Selma (review): “Fiery, Impassioned and as Entertaining as Hell”


Martin Luther King really regretted not holding that fart in (Source: Paramount)
(Source: Paramount)


I honestly don’t think it’s possible to talk about Selma without referencing its relevancy to modern events. That may read more as a disclaimer for the nature of the review ahead, but the film itself is no mere history lesson; it’s a fiery, impassioned and entertaining as hell portrait of a turning point in Martin Luther King’s career that only plays out like a history lesson when you factor in the context around it. As I said, it’s difficult to watch without thinking of how the struggle to get equal voting rights in Alabama in 1965 shamefully still has relevance in modern society.

The film’s masterstroke is that it never goes out of its way to make the connections between Selma and contemporary struggles for black people in modern American society – yet it still stays in your mind as you watch the movie unfold, wondering why King’s non-violent optimism for a peaceful, harmonious society has still not fully caught on.

It’s bizarre that I even have to write that sentence, due to living and working in vibrant, multi-cultural areas for my entire life. Yet every time I read the news, it concerns politicians bemoaning immigration, something which is a non-issue due to it’s economic benefits, but has only seemed to become one because of some age-old xenophobia inherent in British society. Every time I go on Facebook I end up unfriending people I went to school with due to them turning into far-right supporters. I don’t even go on YouTube anymore as the comment section contains some of the most ill-argued defences of every form of prejudice I’ve ever seen.

This is why Selma is not just another run-of-the-mill awards season biopic, but why it’s relevant and damned near essential viewing in modern society; as entire nations are still tearing themselves apart over outdated arguments about race and religion, we need a contemporary Martin Luther King-style figure.  Selma is as inspiring and as hopeful for change as the great man himself was fifty years ago. In fact, it seems the reason we haven’t yet had a major King biopic is because cinema was waiting for a director to make a film as worthy as the man himself – Ava DuVernay has stepped up to the daunting task and she has succeeded effortlessly.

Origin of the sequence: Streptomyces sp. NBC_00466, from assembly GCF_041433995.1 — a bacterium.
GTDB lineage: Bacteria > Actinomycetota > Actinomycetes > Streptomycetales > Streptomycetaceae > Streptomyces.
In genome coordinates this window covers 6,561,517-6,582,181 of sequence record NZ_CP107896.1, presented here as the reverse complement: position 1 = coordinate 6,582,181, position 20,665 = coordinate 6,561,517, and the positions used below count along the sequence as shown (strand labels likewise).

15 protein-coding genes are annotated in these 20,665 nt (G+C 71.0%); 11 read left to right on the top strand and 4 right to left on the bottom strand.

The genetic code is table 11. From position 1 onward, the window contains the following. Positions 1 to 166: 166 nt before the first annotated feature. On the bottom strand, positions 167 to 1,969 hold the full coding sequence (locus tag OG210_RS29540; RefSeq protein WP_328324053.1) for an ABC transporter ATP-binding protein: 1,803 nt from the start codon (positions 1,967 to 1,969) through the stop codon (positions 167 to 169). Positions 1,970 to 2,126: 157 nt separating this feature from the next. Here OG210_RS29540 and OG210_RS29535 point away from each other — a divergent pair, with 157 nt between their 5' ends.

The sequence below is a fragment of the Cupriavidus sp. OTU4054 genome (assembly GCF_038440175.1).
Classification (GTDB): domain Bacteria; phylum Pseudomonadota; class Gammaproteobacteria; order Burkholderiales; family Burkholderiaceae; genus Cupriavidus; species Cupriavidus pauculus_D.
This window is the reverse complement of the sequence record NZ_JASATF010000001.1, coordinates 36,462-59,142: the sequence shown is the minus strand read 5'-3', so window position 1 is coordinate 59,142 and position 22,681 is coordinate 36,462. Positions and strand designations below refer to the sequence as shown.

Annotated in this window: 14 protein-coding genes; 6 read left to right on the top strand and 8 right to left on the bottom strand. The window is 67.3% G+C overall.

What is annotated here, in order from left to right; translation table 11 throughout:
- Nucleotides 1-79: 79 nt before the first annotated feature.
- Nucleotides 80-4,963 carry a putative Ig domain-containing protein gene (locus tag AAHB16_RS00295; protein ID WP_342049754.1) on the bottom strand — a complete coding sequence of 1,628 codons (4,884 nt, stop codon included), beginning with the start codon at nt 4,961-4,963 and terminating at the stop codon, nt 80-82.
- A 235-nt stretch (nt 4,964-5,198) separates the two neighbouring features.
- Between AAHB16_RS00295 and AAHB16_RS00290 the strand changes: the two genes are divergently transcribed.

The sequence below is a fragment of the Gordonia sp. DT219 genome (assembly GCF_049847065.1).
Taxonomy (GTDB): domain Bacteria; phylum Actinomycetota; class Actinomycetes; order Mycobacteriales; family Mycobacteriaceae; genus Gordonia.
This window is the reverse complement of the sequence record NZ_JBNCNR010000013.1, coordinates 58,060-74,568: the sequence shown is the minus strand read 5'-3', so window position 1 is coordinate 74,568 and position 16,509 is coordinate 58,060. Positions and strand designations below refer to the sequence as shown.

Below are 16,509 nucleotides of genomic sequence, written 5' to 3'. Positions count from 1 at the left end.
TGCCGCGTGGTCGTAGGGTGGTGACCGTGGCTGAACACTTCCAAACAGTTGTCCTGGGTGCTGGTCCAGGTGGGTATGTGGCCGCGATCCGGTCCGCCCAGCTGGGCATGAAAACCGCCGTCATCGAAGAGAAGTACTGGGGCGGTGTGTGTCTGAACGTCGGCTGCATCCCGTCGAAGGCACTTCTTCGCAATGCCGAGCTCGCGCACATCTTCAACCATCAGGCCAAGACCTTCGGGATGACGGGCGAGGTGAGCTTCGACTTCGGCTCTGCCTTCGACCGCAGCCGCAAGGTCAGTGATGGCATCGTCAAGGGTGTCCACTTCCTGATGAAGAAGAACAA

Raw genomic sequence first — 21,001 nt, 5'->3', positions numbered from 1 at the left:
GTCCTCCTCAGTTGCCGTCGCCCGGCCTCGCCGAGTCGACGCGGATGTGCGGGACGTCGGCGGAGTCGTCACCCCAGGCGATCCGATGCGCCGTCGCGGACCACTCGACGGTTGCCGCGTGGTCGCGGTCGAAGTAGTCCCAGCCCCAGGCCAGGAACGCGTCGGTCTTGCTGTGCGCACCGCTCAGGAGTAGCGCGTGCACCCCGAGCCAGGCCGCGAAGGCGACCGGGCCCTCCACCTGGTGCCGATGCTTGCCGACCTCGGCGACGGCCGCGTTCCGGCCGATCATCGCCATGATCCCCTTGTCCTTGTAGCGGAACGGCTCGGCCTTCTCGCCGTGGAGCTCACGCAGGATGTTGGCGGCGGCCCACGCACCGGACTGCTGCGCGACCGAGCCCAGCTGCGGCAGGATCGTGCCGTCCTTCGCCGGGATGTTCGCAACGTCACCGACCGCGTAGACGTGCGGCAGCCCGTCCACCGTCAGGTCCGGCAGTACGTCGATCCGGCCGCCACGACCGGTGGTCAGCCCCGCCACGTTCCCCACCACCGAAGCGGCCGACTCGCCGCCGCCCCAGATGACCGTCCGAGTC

Yet Selma hasn’t set the box office alight, nor has it swept the awards nominations in the way a film of its calibre should. It’s nominated for Best Picture, but sadly stands as the least likely to win that category; DuVernay’s masterful direction and David Oyelowo’s charismatic performance of King have gone completely unrewarded (praise too should go to Tom Wilkinson, whose portrayal of Lyndon B. Johnson manages to play to his public persona without ever resorting to mere caricature). It’s also a sad state of affairs when a movie about a pacifist who preached for togetherness is being roundly trounced at the box office by American Sniper, a hagiographic depiction of a soldier in the war on terror.

Like Spielberg’s biopic Lincoln, the path towards equal rights plays out as tense as any thriller, even though you know how the story plays out. The first march across the Edmund Pettus Bridge is one of the tensest sequences I’ve seen recently; when the action does break out, it’s as horrifying as you’d expect and serves as an engaging counterpoint to years of history textbooks that have made schoolchildren view one of the most important events in 20th century society as boring.

The sequence that confirmed the movie’s brilliance to me was the ending. We are living in times when the biopic has far exceeded its saturation point, with half of this year’s best picture nominees being biopics (three of these coincidentally being the worst three movies nominated). Every biopic ends with the montage of people involved in the story, with text onscreen informing us to what they did next – maybe even next to photos of what they look like now. As a person who thinks this is a lazy way of concluding a story, as well as being bored by seeing it done to death, for the first time I felt inspired and a tiny bit emotional when that technique was used here.

Selma does the thing few biopics do – takes a story that you already know and gives it a unique approach, so you’re not left watching a familiar history lesson and instead a refreshing drama that will make you yearn for positive change in society.

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